farmers markets toronto

Toronto forces farmers' markets to move outdoors and people are upset

Shopping inside a Toronto Walmart for produce grown in California is fine by the provincial government, under grey zone lockdown orders, but picking up fresh Ontario apples from a local farmers' market? You'd better bundle up.

Like independent retail stores and the many restaurant owners who just spent tens of thousands of dollars winterizing their patios only to be ordered closed, vendors at year-round farmers' markets are upset and confused by what seems like an unfair set of rules for operating amid the COVID-19 pandemic.

On Friday, just hours after announcing the relaunch of a curbside pick-up program meant to help small businesses, the City of Toronto issued a "weekend update on modified services to adhere to provincial lockdown measures."

"On Monday, Toronto moved into the Grey – Lockdown category of the Province of Ontario's COVID-19 response framework in an effort to reduce and eliminate the transmission of COVID-19, protect the healthcare system and save lives," it read.

"This will be the first weekend with the new protections in place that impact a number of City services and facilities," continued the release, which outlined the new rules for libraries, parks, recreation and community centres, outdoor skating rinks, museums, long-term care homes, the zoo and St. Lawrence Market.

While the city-owned market itself remains open for indoor shopping as an essential service, the popular weekly farmers' market it hosts has been given the boot.

Same goes for the Evergreen Brick Works Farmers' Market, The Wychwood Barns Farmers Market, and any other market that uses an indoor space to host venders during the colder months.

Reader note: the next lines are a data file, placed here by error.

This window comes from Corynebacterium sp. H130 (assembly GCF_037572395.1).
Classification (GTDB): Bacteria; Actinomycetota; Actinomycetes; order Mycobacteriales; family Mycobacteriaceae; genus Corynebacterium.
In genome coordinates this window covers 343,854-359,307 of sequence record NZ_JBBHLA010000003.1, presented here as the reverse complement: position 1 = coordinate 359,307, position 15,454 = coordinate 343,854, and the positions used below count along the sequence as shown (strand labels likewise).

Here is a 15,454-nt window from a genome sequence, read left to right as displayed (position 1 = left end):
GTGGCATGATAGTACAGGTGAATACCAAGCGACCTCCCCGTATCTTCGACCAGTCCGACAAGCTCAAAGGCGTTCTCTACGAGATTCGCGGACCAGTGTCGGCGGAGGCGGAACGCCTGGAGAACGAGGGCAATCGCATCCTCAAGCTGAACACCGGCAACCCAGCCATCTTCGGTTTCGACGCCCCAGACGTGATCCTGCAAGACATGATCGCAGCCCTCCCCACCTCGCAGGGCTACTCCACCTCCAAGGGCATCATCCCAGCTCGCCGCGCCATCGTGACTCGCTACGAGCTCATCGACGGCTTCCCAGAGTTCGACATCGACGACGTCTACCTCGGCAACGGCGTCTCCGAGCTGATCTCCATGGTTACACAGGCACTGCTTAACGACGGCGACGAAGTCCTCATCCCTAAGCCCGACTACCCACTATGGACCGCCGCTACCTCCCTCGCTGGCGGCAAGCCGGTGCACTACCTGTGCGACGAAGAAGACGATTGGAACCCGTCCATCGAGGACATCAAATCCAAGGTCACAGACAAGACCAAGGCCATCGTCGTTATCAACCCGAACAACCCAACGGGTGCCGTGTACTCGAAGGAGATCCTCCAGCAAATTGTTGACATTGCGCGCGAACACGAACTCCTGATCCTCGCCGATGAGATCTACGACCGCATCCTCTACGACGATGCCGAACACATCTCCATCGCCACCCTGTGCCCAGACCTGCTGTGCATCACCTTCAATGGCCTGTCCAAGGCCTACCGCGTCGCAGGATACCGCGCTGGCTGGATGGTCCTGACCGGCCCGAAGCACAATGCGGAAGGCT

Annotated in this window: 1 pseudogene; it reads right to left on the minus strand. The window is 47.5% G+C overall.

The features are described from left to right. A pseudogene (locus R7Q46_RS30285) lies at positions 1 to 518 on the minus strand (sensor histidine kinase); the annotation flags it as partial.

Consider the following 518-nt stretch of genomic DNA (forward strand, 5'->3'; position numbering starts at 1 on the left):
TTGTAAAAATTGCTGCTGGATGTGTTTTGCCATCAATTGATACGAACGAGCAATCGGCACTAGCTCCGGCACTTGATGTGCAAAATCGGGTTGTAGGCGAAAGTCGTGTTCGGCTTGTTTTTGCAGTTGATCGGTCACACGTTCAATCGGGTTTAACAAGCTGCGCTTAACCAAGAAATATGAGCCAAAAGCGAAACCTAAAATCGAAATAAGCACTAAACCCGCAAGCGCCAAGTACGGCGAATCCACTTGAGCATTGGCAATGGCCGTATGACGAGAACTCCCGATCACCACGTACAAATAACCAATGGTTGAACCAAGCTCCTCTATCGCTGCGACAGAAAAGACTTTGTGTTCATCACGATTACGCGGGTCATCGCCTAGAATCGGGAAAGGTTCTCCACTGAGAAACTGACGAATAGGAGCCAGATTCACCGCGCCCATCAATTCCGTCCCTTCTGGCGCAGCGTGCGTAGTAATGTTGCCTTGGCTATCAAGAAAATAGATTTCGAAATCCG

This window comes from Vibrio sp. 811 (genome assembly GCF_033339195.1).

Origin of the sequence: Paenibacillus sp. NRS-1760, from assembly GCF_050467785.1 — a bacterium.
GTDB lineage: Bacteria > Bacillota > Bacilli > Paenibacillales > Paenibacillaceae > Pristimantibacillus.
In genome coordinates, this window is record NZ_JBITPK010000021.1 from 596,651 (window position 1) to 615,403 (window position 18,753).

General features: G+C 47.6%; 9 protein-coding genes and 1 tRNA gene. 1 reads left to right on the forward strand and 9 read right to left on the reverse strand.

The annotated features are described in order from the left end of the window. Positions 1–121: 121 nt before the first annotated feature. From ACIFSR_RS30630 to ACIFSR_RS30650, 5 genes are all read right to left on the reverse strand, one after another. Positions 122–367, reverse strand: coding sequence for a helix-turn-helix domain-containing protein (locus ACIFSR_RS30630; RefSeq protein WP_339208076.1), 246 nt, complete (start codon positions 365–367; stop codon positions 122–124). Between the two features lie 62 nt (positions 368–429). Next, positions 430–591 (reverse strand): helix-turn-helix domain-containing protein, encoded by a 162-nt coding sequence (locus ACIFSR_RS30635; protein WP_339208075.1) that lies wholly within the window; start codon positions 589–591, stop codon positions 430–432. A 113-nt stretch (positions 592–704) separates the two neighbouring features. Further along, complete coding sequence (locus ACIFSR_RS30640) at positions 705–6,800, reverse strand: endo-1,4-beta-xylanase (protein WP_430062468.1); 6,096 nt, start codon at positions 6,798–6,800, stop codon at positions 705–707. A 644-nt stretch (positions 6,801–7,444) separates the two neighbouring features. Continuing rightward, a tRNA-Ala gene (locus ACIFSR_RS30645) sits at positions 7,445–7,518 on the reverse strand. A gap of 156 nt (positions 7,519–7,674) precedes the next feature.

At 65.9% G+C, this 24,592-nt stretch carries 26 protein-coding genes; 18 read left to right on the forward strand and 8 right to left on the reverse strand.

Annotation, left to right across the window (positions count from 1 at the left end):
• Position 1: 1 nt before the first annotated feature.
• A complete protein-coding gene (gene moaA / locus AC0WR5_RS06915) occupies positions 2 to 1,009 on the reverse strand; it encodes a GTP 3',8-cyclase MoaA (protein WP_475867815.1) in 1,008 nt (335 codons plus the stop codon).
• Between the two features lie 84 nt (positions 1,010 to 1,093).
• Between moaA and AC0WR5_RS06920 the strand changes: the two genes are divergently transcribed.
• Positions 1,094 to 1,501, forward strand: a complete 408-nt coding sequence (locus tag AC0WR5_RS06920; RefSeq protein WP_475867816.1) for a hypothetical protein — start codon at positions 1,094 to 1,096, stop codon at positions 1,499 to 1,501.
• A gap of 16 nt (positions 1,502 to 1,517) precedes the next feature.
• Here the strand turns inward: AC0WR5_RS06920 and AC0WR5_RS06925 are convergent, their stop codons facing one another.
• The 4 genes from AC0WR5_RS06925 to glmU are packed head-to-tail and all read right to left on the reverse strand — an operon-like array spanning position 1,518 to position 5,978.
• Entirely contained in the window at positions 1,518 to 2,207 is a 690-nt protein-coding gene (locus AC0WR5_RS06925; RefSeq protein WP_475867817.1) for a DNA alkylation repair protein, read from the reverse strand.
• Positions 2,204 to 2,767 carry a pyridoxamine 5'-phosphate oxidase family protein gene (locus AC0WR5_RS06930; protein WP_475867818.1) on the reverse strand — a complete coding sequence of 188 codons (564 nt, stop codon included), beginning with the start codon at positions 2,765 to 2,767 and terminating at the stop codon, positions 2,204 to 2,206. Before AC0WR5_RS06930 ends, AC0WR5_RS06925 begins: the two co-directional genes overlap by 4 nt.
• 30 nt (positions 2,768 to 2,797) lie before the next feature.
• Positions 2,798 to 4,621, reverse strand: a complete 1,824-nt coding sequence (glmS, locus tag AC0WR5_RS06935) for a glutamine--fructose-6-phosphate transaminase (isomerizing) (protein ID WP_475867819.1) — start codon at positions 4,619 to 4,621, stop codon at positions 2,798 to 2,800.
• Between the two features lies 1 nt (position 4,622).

"Due to Provincial restrictions in the Grey – Lockdown category of the Province's COVID-19 response framework related to markets the Saturday Farmers Market will not be able to operate inside the Temporary Market at 125 The Esplanade until further notice," wrote the city in its release.

"The Farmers Market will operate outside on Market Street between The Esplanade and Wilton Street. A limited number of Farmers Market vendors will be in attendance on Saturday, November 28."

Vendors, who were informed of the change Thursday morning, were forced to scramble to equip their stalls for the cold, fingers crossed that shoppers would still come by despite the weather.

"The farmers' market at Market and Esplanade was forced outside the big tent this morning," said one loyal patron to blogTO after visiting on Saturday. "Many of the vendors could not come in this morning due to the lack of proper facilities, and a much smaller area in the street."

"This is ridiculous. How can shopping inside the market be any different than going to a Loblaws?" wrote another on Instagram.

"I want to buy from my local farmer. I hope there is a change to this policy that is unfairly targeting the people we need so much."

Spirits were high among organizers of the Wychwood Barns Farmers Market, but they too expressed disappointment over how the provincial government is treating farmers and other local vendors.

"A lovely sunny day for our first outdoor winter market, and we needed it. A heartfelt thanks to the farmers and vendors who are pandemic adjusting magnificently, in tough, unfair circumstances,
wrote organizers of the weekly market at Artscape Wychwood Barns.

"And to the loyal market goers who supported them today, another big thanks. I believe we’re all in agreement that farmers markets are essential and hope that soon we'll be on an equal footing with the grocery and big box stores allowed to safely operate indoors during this COVID lockdown."

A petition expressing similar sentiments, called "St​.​Lawrence Market Saturday Farmers Market Should Be Considered Essential Groceries," has garnered roughly 670 signatures in just two days.

"Farmers markets are not allowed to be open indoors in grey zones such as Toronto. However, this market essentially operates as a grocery store for thousands of Toronto residents," it reads.

"For over 15 years we have purchased our groceries every Saturday at the St. Lawrence farmers market. We purchase eggs, meats, coffee, produce and other essential items for our weekly groceries."

"How are vendors going to be able to sell fresh meats and eggs outside in the winter? The food needs to be refrigerated and selling their products outside is unacceptable," continiues the petition, addressed to the provincial grovernment.

"You are robbing hard working businesses from making an income and taking away our primary source of groceries. The legislation is clearly flawed as it relates to essential grocery services."

Lead photo by

Fareen Karim

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